the six states. they're scanning trucks at truck stops. they're looking at anything they can to find it but it seems to have disappeared. more than a day has gone by since this material was stolen. the commissioner said that he doubt that these thieves were specifically targeting the radioactive material used in medical treatments. he thinks it was mistake and it's quite common for carjacks, and so it's common to see trucks stolen, but what's not common is for them to be carrying radioactive dangerous material. >> is the iaea concerned about this or not terribly concerned? >> they released a statement earlier on wednesday saying its extremely dangerous. let's keep in mind there is a lot of radioactive material lost and stolen. last year, some 24 cases of stolen you radioactivity across
the world. they're working with mexican officials and the u.s. government is also working with mexican officials. there is no word yet what the contingency plan is over time. the head of the nuclear commission says they think the thieves will keep the truck but dump the housing that is holding the material. but they're not sure if they'll be able to find these thieves or if authorities will be able to track them down. >> do they give you any sense of how close they think they might be to find out who is responsible for cross-examine. >> reporter: thefor--for this? >> reporter: they don't want to say too much, they have a drag nat out and they're looking for this material. this is the poorest highway across the country, even leading to the u.s. border. they're not sure if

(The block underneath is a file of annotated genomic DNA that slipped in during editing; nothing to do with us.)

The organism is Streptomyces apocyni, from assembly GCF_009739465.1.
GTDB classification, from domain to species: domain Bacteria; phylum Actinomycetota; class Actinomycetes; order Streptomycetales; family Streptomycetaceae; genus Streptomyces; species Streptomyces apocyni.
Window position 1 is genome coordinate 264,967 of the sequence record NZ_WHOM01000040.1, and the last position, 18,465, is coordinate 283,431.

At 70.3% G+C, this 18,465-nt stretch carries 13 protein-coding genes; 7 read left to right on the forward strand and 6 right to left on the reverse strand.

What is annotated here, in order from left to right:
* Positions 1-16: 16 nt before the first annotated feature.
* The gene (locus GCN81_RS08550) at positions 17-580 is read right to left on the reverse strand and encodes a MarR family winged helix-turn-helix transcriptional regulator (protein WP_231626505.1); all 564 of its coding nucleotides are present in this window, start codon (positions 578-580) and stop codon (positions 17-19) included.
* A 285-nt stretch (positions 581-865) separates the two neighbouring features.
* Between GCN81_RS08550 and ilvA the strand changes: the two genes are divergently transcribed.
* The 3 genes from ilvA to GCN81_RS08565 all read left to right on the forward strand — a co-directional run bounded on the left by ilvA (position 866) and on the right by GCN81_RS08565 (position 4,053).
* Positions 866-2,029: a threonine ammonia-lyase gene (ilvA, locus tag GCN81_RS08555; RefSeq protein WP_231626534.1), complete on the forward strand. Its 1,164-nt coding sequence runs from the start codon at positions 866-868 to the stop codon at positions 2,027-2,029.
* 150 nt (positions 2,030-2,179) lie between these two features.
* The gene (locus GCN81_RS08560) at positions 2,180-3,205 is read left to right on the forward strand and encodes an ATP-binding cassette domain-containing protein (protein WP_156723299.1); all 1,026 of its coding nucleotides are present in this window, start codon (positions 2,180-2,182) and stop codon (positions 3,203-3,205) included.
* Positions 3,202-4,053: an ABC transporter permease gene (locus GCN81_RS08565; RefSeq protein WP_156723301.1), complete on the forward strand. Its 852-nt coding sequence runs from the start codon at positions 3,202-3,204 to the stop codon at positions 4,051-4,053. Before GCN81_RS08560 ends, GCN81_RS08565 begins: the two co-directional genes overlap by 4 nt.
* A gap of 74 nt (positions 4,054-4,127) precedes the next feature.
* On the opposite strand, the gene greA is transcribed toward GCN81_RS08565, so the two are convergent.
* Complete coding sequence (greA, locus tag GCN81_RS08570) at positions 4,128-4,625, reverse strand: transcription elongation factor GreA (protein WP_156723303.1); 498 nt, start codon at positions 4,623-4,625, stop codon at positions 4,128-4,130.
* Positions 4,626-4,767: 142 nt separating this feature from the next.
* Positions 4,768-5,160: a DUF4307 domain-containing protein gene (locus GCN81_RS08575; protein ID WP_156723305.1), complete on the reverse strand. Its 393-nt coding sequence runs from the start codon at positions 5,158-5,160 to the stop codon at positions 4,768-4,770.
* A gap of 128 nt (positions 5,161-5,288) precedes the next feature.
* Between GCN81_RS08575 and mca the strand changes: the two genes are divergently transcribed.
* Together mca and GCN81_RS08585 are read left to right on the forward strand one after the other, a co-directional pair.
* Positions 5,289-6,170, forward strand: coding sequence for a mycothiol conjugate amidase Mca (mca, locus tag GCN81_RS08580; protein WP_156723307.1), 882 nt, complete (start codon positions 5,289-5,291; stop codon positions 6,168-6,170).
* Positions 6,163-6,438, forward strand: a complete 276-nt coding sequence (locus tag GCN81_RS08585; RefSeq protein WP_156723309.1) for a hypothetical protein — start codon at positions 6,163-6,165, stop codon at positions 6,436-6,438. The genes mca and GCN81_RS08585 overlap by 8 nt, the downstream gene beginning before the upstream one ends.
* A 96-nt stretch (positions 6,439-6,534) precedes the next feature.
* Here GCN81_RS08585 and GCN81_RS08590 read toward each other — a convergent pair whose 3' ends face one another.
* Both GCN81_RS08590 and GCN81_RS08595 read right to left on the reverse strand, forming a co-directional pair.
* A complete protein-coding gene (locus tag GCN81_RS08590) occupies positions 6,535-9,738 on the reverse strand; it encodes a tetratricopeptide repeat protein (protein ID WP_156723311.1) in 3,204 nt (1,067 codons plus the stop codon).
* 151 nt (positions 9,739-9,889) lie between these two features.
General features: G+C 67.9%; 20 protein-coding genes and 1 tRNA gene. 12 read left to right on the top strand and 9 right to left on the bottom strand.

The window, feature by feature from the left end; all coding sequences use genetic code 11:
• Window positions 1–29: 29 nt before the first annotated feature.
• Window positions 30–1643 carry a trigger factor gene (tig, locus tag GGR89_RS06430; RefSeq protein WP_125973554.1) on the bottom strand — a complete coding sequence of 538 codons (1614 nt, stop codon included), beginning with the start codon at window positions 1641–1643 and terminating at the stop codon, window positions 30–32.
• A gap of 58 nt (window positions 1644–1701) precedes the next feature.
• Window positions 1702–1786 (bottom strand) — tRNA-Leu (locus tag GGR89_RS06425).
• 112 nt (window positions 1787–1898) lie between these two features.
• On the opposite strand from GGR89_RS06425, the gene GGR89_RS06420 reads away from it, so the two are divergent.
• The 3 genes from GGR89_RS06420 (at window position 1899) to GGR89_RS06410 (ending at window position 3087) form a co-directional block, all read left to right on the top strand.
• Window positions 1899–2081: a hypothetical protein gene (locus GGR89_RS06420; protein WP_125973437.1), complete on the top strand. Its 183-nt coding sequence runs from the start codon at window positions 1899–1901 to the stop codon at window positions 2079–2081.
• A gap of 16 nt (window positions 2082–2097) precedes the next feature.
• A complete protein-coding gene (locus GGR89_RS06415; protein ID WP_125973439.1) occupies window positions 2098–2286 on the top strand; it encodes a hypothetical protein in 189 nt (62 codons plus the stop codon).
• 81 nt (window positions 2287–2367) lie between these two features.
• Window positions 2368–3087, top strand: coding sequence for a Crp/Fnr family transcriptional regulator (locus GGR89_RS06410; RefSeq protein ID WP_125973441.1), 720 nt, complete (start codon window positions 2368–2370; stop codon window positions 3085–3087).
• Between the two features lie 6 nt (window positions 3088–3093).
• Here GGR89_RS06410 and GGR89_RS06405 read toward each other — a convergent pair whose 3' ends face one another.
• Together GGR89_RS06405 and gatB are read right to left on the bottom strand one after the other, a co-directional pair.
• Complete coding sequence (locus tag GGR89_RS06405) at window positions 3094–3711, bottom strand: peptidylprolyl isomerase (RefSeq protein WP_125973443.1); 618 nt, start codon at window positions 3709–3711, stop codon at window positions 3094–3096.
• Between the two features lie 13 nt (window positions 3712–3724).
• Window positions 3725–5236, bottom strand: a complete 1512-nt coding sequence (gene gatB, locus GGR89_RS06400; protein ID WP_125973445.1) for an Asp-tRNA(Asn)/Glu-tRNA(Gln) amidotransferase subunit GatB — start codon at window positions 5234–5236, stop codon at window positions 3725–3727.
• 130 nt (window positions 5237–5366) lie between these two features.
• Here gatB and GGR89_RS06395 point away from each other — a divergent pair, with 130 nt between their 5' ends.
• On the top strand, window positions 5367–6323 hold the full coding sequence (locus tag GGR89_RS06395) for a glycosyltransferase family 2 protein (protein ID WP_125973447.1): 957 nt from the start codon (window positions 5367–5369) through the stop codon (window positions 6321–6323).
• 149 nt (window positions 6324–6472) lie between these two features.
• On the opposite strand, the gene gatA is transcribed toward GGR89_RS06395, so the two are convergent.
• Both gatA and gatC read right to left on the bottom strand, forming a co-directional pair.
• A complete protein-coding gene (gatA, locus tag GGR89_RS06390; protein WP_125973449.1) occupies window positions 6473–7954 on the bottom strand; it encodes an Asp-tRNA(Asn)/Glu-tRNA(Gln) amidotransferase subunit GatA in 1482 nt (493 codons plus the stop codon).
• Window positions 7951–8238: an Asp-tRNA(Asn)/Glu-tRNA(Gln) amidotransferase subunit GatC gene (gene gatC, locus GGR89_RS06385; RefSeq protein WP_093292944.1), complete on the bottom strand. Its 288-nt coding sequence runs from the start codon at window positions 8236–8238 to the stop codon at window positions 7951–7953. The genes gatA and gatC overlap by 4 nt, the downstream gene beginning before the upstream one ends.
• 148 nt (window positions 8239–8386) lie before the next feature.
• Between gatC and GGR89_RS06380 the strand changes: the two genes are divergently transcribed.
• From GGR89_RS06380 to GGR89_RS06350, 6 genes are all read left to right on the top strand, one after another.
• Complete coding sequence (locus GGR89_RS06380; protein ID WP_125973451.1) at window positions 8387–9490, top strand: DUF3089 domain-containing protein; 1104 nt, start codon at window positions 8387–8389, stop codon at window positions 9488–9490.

they'll be i believe to track it down. they haven't told us if they have positive leads so far. >> adam, thank you. service returns to the stop of a deadly train crash in new york. in fact, one of our own journalists hire at al jazeera took some video of the stop reopening. meanwhile the ntsb is continuing its investigation. it dismissed the comments made by the union' general chairman. they said it was counterproductive to the investigation and violates ntsb procedures. cities in the american rust belt are making major changes to undo years of decline and manufacture business. they're pushing their economies towards green project based industries. years of loss of the auto factories shut down and that has led to years of recovering.